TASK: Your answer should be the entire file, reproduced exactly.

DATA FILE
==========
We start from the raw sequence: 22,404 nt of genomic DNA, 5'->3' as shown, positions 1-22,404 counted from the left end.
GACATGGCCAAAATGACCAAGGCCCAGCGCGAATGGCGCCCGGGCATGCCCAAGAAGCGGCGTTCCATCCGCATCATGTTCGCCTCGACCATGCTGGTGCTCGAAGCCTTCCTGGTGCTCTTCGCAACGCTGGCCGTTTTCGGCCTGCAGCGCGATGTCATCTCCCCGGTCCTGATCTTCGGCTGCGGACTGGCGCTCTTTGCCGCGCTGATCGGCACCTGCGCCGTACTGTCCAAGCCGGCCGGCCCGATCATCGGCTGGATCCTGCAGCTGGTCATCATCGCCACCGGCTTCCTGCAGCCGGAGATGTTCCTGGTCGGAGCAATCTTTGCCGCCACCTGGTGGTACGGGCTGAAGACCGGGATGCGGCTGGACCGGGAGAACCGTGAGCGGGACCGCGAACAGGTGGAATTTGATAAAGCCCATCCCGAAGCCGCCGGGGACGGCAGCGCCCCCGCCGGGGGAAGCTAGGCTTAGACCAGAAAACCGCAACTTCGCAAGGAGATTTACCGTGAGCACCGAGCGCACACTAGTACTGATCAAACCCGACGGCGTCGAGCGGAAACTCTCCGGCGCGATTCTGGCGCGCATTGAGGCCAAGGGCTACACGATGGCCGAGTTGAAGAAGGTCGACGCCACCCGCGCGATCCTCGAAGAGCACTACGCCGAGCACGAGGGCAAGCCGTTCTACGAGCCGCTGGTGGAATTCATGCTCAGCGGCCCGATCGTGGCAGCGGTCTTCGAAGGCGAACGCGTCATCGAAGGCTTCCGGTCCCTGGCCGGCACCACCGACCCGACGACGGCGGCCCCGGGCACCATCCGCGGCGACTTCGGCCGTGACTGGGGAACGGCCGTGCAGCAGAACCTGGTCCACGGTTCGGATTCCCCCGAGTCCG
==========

We start from the raw sequence: 22,404 nt of genomic DNA, 5'->3' as shown, positions 1-22,404 counted from the left end.
GACATGGCCAAAATGACCAAGGCCCAGCGCGAATGGCGCCCGGGCATGCCCAAGAAGCGGCGTTCCATCCGCATCATGTTCGCCTCGACCATGCTGGTGCTCGAAGCCTTCCTGGTGCTCTTCGCAACGCTGGCCGTTTTCGGCCTGCAGCGCGATGTCATCTCCCCGGTCCTGATCTTCGGCTGCGGACTGGCGCTCTTTGCCGCGCTGATCGGCACCTGCGCCGTACTGTCCAAGCCGGCCGGCCCGATCATCGGCTGGATCCTGCAGCTGGTCATCATCGCCACCGGCTTCCTGCAGCCGGAGATGTTCCTGGTCGGAGCAATCTTTGCCGCCACCTGGTGGTACGGGCTGAAGACCGGGATGCGGCTGGACCGGGAGAACCGTGAGCGGGACCGCGAACAGGTGGAATTTGATAAAGCCCATCCCGAAGCCGCCGGGGACGGCAGCGCCCCCGCCGGGGGAAGCTAGGCTTAGACCAGAAAACCGCAACTTCGCAAGGAGATTTACCGTGAGCACCGAGCGCACACTAGTACTGATCAAACCCGACGGCGTCGAGCGGAAACTCTCCGGCGCGATTCTGGCGCGCATTGAGGCCAAGGGCTACACGATGGCCGAGTTGAAGAAGGTCGACGCCACCCGCGCGATCCTCGAAGAGCACTACGCCGAGCACGAGGGCAAGCCGTTCTACGAGCCGCTGGTGGAATTCATGCTCAGCGGCCCGATCGTGGCAGCGGTCTTCGAAGGCGAACGCGTCATCGAAGGCTTCCGGTCCCTGGCCGGCACCACCGACCCGACGACGGCGGCCCCGGGCACCATCCGCGGCGACTTCGGCCGTGACTGGGGAACGGCCGTGCAGCAGAACCTGGTCCACGGTTCGGATTCCCCCGAGTCCG